Each of these women gets a chance to kick some ass. Some are more skilled than others (Yeoh, considering her history in martial arts and action cinema, being the obvious standout). Like most actions films of today, the film has an abundance of CGI blood. Gone are the days of squibs. But considering the great choreography on display, this is mostly forgivable.
The film’s most memorable and inventive sequence involves a fight in the hospital corridor, in which Sam, having lost the use of her arms, has to take down three henchmen, who are all hopped up on laughing gas. Since these individual henchmen are still recuperating from their last fight with Sam, they are all bandaged up, in a cast, leaning on crutches, and in one case, on a wheelchair. This leads to some inspired choreography.
But due to the film’s flaws, you find your mind wandering, pondering the lack of logic in the story, leading to the discovery of innumerable plot holes. I understand that the plots of these films are not meant to be dissected, but it’s an indication of how unengaging the material actually is. I don’t find myself questioning the logistics of John Wick’s universe because I’m too invested in what’s going on. If you care about the characters, it’s easier to forgive any number of problematic plot holes.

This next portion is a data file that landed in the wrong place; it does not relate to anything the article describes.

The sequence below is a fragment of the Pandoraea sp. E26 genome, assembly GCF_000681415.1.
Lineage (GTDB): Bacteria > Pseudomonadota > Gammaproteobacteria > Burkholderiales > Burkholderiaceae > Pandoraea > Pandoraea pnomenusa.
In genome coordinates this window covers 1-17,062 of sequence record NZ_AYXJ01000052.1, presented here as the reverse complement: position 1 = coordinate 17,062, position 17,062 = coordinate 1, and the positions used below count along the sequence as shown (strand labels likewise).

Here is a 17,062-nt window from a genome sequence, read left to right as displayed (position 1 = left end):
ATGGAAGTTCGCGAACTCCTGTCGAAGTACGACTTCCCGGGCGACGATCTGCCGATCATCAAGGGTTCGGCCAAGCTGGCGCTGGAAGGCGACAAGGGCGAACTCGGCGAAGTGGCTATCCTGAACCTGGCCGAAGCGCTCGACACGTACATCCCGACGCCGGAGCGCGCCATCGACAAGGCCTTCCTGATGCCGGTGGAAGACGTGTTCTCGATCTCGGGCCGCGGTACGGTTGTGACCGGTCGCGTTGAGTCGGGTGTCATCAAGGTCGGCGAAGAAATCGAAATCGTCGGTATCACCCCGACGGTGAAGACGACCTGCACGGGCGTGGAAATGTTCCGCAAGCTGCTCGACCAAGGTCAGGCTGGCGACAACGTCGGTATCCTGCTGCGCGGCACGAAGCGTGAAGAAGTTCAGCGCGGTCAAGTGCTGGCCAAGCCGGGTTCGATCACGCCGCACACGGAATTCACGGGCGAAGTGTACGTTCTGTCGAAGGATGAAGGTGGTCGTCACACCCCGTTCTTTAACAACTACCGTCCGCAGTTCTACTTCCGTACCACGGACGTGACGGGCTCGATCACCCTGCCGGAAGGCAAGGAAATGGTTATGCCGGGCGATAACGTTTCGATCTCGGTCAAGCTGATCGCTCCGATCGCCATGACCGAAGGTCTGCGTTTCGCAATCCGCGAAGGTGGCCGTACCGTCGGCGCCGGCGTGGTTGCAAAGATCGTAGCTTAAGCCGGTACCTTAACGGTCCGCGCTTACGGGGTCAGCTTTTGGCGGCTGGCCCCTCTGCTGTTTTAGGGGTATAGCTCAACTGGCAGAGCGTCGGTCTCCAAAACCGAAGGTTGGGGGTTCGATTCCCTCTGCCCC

In the case of Gunpowder Milkshake, the film just lacks any essential emotional resonance. You find yourself not caring whether Emily survives or whether Sam rekindles her relationship with her mother. You’re just waiting for the hail of bullets to whizz through the screen again.
If you just desire to kill some time with some action movie shlock, you could admittedly do far worse. Certainly, this is preferable to the phony CGI wizardry in modern blockbusters. I applaud making these films, regardless of their flaws. But for me, Gunpowder Milkshake was mostly a frustrating watch. The talent is there, the foundation is just flawed. If the script was better, this could have been a nice boost for female-oriented action cinema.
Here’s hoping Netflix will learn at least one important lesson from this movie: Michelle Yeoh needs a new action movie franchise. Perhaps a buddy-cop movie with Angela Bassett co-starring alongside her?